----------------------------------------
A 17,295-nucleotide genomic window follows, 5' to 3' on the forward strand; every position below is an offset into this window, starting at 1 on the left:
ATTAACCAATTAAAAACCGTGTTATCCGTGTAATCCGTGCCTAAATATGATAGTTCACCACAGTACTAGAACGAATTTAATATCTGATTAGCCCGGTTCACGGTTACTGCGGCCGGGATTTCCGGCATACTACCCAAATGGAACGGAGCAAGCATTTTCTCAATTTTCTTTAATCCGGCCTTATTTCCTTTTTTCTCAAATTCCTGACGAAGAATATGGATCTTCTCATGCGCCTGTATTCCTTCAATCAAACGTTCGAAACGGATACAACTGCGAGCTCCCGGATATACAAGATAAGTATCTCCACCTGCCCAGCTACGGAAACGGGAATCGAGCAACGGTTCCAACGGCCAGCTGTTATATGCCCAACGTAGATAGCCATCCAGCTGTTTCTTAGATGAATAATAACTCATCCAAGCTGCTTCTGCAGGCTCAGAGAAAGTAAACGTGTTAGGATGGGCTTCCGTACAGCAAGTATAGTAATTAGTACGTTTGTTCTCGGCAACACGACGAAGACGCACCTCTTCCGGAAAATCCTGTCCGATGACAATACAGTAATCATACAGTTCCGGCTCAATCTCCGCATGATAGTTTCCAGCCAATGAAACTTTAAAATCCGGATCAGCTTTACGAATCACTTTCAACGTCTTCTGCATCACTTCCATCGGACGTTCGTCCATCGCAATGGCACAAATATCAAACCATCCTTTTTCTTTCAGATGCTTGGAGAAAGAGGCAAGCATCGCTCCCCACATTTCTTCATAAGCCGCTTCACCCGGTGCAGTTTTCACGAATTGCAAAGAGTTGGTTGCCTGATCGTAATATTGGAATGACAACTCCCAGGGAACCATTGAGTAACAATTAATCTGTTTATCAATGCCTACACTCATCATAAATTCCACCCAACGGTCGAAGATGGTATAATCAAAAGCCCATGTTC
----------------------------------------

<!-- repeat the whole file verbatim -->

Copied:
A 17,295-nucleotide genomic window follows, 5' to 3' on the forward strand; every position below is an offset into this window, starting at 1 on the left:
ATTAACCAATTAAAAACCGTGTTATCCGTGTAATCCGTGCCTAAATATGATAGTTCACCACAGTACTAGAACGAATTTAATATCTGATTAGCCCGGTTCACGGTTACTGCGGCCGGGATTTCCGGCATACTACCCAAATGGAACGGAGCAAGCATTTTCTCAATTTTCTTTAATCCGGCCTTATTTCCTTTTTTCTCAAATTCCTGACGAAGAATATGGATCTTCTCATGCGCCTGTATTCCTTCAATCAAACGTTCGAAACGGATACAACTGCGAGCTCCCGGATATACAAGATAAGTATCTCCACCTGCCCAGCTACGGAAACGGGAATCGAGCAACGGTTCCAACGGCCAGCTGTTATATGCCCAACGTAGATAGCCATCCAGCTGTTTCTTAGATGAATAATAACTCATCCAAGCTGCTTCTGCAGGCTCAGAGAAAGTAAACGTGTTAGGATGGGCTTCCGTACAGCAAGTATAGTAATTAGTACGTTTGTTCTCGGCAACACGACGAAGACGCACCTCTTCCGGAAAATCCTGTCCGATGACAATACAGTAATCATACAGTTCCGGCTCAATCTCCGCATGATAGTTTCCAGCCAATGAAACTTTAAAATCCGGATCAGCTTTACGAATCACTTTCAACGTCTTCTGCATCACTTCCATCGGACGTTCGTCCATCGCAATGGCACAAATATCAAACCATCCTTTTTCTTTCAGATGCTTGGAGAAAGAGGCAAGCATCGCTCCCCACATTTCTTCATAAGCCGCTTCACCCGGTGCAGTTTTCACGAATTGCAAAGAGTTGGTTGCCTGATCGTAATATTGGAATGACAACTCCCAGGGAACCATTGAGTAACAATTAATCTGTTTATCAATGCCTACACTCATCATAAATTCCACCCAACGGTCGAAGATGGTATAATCAAAAGCCCATGTTC